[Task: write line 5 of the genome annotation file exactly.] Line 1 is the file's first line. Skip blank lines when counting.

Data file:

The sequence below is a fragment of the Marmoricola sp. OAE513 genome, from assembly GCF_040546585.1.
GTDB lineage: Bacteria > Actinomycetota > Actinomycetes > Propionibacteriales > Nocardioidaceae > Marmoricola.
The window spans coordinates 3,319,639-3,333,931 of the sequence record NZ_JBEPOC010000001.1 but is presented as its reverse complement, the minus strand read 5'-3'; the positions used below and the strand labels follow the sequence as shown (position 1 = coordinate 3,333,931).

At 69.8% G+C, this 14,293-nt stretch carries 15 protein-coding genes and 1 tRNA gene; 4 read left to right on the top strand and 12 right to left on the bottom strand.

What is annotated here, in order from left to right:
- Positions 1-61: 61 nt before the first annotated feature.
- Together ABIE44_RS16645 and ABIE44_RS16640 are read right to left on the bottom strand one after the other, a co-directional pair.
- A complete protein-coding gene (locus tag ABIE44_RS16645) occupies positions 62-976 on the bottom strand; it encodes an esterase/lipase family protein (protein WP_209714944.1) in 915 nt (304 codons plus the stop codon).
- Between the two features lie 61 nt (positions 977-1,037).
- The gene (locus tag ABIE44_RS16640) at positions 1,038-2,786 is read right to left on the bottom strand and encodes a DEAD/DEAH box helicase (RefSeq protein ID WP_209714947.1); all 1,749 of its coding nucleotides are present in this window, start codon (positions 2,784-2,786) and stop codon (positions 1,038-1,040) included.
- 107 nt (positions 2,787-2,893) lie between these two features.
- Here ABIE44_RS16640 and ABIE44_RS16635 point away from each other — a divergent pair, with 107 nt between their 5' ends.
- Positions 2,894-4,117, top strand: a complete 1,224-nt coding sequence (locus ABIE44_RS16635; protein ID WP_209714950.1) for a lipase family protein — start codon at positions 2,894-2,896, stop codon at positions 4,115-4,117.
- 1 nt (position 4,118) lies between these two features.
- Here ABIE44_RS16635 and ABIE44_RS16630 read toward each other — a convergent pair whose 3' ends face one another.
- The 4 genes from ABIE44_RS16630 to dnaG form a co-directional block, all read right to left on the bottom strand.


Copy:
What is annotated here, in order from left to right: